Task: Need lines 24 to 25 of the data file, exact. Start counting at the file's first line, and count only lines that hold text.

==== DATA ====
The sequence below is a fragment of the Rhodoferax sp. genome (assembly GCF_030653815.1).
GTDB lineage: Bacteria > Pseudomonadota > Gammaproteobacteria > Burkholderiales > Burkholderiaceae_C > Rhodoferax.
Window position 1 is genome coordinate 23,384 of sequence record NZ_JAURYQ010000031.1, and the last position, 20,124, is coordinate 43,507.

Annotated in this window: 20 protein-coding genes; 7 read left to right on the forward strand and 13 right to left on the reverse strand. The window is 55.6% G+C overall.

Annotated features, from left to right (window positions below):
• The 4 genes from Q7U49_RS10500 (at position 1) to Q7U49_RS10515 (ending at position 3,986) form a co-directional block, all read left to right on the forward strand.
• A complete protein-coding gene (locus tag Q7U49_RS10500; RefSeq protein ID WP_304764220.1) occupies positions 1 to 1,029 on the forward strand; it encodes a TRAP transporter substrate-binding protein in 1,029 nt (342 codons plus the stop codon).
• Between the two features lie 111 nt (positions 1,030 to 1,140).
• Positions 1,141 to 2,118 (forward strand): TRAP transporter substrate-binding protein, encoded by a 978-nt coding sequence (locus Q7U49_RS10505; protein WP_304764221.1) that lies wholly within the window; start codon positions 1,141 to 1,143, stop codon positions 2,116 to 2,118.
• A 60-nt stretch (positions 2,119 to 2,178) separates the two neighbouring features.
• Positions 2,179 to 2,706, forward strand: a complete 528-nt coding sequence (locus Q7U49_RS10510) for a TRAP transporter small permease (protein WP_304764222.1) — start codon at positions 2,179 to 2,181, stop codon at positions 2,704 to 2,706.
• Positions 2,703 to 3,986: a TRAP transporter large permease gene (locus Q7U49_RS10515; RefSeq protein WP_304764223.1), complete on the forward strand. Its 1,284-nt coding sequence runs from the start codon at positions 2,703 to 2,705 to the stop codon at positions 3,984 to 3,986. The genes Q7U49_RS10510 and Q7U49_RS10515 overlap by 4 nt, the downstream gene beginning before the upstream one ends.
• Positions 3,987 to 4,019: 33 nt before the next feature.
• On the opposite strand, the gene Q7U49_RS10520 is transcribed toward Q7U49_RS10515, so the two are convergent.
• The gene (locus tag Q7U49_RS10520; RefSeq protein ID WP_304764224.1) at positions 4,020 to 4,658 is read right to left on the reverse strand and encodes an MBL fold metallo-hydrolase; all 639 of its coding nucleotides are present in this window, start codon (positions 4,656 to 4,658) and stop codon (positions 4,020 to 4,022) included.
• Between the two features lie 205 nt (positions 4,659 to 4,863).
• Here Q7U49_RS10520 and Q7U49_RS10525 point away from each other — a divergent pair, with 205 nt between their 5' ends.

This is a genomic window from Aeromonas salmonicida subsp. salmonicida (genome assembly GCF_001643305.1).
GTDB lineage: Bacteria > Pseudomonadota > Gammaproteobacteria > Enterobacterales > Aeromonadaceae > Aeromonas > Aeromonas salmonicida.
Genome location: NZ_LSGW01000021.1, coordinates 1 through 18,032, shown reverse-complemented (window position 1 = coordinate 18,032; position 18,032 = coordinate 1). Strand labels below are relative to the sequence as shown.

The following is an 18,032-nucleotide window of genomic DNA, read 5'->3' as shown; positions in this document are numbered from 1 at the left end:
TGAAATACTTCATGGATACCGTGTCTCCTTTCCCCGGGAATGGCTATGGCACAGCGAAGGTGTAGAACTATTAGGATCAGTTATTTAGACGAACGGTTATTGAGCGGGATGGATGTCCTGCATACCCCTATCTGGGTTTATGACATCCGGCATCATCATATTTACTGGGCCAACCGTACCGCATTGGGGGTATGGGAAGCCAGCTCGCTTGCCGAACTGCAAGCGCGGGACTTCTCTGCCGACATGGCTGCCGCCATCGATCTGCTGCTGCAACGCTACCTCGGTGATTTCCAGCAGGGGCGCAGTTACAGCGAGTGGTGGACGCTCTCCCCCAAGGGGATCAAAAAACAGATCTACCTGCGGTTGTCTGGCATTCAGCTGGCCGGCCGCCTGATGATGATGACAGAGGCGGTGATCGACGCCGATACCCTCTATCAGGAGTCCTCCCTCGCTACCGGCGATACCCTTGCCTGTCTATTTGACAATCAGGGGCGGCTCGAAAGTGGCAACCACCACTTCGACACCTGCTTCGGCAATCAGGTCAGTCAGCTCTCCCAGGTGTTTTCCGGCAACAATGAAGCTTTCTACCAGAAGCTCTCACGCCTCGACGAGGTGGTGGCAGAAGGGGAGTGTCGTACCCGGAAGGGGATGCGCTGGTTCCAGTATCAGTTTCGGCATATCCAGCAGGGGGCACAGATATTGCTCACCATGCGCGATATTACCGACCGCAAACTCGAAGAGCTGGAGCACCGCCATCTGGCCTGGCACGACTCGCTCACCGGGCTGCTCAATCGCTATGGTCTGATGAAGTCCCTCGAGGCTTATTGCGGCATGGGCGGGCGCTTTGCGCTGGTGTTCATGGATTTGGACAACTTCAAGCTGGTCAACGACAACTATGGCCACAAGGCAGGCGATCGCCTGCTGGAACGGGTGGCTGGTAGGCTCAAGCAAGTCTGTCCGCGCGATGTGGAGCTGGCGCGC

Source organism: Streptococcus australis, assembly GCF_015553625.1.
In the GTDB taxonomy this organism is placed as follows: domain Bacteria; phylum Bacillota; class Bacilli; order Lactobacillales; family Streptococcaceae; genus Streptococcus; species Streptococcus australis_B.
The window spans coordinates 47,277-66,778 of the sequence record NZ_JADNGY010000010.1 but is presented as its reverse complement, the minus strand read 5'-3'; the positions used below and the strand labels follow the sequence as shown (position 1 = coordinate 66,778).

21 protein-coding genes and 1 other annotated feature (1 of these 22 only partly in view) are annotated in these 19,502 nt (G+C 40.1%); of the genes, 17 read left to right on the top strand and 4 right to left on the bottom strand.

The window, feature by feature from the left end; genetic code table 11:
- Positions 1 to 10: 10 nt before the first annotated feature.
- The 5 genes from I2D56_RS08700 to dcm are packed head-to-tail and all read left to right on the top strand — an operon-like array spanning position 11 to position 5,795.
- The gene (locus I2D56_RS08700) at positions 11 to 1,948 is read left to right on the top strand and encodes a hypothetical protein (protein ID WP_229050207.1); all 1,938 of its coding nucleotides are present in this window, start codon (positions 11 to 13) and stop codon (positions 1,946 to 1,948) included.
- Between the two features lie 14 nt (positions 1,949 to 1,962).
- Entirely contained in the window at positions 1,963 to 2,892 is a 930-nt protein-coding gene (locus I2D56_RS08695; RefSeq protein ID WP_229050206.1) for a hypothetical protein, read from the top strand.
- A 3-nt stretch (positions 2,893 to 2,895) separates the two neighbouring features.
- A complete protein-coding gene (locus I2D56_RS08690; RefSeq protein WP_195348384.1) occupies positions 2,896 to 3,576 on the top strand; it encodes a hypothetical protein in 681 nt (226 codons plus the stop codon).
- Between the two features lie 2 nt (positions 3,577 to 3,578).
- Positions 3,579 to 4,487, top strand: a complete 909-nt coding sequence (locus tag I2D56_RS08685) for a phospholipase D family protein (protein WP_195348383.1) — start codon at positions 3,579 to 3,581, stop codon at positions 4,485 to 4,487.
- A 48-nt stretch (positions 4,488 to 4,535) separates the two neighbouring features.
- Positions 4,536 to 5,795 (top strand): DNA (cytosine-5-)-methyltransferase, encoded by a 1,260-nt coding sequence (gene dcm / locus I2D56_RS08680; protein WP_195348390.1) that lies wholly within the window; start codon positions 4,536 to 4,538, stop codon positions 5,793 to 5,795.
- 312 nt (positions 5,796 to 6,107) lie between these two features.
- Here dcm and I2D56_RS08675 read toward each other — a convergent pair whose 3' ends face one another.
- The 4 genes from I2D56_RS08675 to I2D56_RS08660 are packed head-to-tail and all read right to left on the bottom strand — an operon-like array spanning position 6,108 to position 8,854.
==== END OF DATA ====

In the GTDB taxonomy this organism is placed as follows: domain Bacteria; phylum Bacillota; class Bacilli; order Lactobacillales; family Streptococcaceae; genus Streptococcus; species Streptococcus australis_B.
The window spans coordinates 47,277-66,778 of the sequence record NZ_JADNGY010000010.1 but is presented as its reverse complement, the minus strand read 5'-3'; the positions used below and the strand labels follow the sequence as shown (position 1 = coordinate 66,778).